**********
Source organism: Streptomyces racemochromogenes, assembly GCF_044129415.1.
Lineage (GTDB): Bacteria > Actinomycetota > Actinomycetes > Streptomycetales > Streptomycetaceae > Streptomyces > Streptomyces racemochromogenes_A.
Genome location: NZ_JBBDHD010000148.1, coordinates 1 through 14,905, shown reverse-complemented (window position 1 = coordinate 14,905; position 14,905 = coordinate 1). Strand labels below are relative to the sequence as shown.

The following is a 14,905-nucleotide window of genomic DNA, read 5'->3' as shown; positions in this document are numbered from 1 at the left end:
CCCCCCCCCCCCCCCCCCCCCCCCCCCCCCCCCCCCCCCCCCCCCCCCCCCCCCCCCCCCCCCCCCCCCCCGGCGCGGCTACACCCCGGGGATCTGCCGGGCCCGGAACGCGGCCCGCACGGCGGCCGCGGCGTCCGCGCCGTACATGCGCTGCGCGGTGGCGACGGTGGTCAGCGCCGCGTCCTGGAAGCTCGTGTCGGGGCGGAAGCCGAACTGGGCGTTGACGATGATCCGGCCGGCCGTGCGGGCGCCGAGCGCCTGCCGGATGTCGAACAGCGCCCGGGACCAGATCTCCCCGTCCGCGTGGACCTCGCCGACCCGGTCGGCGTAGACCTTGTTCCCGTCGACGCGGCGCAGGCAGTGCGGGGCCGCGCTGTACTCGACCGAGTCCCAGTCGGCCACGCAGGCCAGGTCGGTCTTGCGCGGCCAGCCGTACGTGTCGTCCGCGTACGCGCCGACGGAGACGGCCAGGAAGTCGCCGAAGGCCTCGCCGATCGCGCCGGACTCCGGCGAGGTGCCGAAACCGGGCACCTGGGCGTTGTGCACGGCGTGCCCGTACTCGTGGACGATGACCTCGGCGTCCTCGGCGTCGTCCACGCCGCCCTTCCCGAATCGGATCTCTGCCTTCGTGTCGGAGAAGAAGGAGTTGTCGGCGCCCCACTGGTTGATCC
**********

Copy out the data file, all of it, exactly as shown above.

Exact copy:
Source organism: Streptomyces racemochromogenes, assembly GCF_044129415.1.
Lineage (GTDB): Bacteria > Actinomycetota > Actinomycetes > Streptomycetales > Streptomycetaceae > Streptomyces > Streptomyces racemochromogenes_A.
Genome location: NZ_JBBDHD010000148.1, coordinates 1 through 14,905, shown reverse-complemented (window position 1 = coordinate 14,905; position 14,905 = coordinate 1). Strand labels below are relative to the sequence as shown.

The following is a 14,905-nucleotide window of genomic DNA, read 5'->3' as shown; positions in this document are numbered from 1 at the left end:
CCCCCCCCCCCCCCCCCCCCCCCCCCCCCCCCCCCCCCCCCCCCCCCCCCCCCCCCCCCCCCCCCCCCCCCGGCGCGGCTACACCCCGGGGATCTGCCGGGCCCGGAACGCGGCCCGCACGGCGGCCGCGGCGTCCGCGCCGTACATGCGCTGCGCGGTGGCGACGGTGGTCAGCGCCGCGTCCTGGAAGCTCGTGTCGGGGCGGAAGCCGAACTGGGCGTTGACGATGATCCGGCCGGCCGTGCGGGCGCCGAGCGCCTGCCGGATGTCGAACAGCGCCCGGGACCAGATCTCCCCGTCCGCGTGGACCTCGCCGACCCGGTCGGCGTAGACCTTGTTCCCGTCGACGCGGCGCAGGCAGTGCGGGGCCGCGCTGTACTCGACCGAGTCCCAGTCGGCCACGCAGGCCAGGTCGGTCTTGCGCGGCCAGCCGTACGTGTCGTCCGCGTACGCGCCGACGGAGACGGCCAGGAAGTCGCCGAAGGCCTCGCCGATCGCGCCGGACTCCGGCGAGGTGCCGAAACCGGGCACCTGGGCGTTGTGCACGGCGTGCCCGTACTCGTGGACGATGACCTCGGCGTCCTCGGCGTCGTCCACGCCGCCCTTCCCGAATCGGATCTCTGCCTTCGTGTCGGAGAAGAAGGAGTTGTCGGCGCCCCACTGGTTGATCC